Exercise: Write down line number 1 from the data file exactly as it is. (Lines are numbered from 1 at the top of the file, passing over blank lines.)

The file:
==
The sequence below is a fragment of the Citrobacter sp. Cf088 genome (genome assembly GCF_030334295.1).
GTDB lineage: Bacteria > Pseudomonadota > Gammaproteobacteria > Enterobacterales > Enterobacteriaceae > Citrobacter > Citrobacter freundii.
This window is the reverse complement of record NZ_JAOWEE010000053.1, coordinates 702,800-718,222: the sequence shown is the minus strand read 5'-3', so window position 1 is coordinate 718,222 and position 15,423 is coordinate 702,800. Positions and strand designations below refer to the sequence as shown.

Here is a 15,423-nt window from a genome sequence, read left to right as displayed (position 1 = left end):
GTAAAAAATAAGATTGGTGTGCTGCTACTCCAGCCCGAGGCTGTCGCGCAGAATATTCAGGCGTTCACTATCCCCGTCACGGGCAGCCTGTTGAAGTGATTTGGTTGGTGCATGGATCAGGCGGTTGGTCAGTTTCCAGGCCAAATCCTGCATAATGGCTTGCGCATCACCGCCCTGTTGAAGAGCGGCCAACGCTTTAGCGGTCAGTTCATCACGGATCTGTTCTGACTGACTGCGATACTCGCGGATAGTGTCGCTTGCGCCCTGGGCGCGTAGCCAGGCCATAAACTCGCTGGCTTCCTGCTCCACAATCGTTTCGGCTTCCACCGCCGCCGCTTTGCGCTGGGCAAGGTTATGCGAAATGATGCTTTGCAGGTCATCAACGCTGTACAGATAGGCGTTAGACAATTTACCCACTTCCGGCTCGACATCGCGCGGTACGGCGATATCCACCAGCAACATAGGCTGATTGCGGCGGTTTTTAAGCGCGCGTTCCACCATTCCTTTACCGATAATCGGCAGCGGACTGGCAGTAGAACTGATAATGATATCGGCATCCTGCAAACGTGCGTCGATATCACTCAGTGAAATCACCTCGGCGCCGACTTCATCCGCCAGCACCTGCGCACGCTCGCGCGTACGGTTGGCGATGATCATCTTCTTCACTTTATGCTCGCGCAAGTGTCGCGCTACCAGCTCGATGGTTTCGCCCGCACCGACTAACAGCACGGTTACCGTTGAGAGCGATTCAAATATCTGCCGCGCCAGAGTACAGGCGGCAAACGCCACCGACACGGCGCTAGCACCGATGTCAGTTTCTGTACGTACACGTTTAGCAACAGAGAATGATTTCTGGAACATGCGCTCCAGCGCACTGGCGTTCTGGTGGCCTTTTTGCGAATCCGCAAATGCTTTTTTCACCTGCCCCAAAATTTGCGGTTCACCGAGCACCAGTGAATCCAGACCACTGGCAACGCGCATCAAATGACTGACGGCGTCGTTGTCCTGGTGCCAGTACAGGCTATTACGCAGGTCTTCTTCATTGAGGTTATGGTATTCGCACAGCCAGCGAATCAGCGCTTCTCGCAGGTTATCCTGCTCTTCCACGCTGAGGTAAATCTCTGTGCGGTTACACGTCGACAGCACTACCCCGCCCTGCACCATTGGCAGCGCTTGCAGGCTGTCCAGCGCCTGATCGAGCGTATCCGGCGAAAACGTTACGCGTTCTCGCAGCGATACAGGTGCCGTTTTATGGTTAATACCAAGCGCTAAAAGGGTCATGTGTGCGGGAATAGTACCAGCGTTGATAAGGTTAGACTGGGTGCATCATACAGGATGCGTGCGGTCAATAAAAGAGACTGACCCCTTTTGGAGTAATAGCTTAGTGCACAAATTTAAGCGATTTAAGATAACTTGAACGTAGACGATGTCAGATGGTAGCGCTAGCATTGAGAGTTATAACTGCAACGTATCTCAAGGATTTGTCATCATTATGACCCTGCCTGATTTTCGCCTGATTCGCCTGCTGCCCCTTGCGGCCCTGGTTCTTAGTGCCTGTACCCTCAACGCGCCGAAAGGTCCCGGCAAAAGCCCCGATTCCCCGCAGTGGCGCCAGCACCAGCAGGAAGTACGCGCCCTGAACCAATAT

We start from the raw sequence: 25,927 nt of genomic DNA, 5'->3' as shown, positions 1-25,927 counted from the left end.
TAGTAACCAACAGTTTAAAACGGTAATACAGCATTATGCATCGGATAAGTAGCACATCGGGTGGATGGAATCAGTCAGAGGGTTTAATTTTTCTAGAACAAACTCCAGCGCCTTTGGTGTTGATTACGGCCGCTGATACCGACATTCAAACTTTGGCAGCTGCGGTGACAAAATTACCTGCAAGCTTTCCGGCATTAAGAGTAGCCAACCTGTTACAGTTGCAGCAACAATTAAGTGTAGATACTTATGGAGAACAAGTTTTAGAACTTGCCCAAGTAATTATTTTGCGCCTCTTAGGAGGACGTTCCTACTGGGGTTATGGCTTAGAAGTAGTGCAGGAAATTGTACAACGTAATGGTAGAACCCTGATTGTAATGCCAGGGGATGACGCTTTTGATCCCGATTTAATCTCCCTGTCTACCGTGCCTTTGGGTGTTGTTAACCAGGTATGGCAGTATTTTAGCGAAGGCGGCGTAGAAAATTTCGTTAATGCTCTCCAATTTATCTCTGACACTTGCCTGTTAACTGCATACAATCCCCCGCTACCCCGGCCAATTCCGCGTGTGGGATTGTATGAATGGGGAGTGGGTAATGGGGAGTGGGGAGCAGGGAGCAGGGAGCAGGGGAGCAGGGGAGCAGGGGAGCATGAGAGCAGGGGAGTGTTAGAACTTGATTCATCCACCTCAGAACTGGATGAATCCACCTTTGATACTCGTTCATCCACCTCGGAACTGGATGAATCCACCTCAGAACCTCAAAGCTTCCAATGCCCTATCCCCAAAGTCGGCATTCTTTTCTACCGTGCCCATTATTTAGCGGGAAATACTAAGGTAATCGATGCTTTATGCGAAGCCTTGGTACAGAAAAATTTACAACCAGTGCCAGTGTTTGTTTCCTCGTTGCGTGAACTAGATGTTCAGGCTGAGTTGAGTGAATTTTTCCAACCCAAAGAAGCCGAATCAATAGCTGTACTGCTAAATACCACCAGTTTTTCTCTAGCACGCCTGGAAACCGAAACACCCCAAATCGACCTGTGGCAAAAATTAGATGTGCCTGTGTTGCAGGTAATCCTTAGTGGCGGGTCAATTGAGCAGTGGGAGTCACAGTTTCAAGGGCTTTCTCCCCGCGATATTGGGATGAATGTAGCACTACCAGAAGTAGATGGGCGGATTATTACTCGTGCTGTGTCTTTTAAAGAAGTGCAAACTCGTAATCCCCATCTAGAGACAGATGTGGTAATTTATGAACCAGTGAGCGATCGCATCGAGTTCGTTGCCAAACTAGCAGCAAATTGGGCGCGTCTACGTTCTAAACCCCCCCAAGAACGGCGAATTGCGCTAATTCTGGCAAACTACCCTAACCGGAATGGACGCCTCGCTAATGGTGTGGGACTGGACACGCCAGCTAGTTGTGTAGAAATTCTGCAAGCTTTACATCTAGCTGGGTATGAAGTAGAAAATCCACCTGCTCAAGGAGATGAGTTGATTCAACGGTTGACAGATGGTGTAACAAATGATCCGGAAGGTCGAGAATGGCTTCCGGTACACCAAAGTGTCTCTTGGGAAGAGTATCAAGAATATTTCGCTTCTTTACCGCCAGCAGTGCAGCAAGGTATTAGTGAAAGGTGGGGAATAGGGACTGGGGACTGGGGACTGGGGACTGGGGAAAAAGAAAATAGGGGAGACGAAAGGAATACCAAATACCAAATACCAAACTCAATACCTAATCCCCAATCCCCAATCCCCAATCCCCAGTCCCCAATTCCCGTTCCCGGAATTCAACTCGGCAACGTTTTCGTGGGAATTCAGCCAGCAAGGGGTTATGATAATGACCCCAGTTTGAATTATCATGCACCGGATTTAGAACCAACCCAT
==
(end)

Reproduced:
The sequence below is a fragment of the Citrobacter sp. Cf088 genome (genome assembly GCF_030334295.1).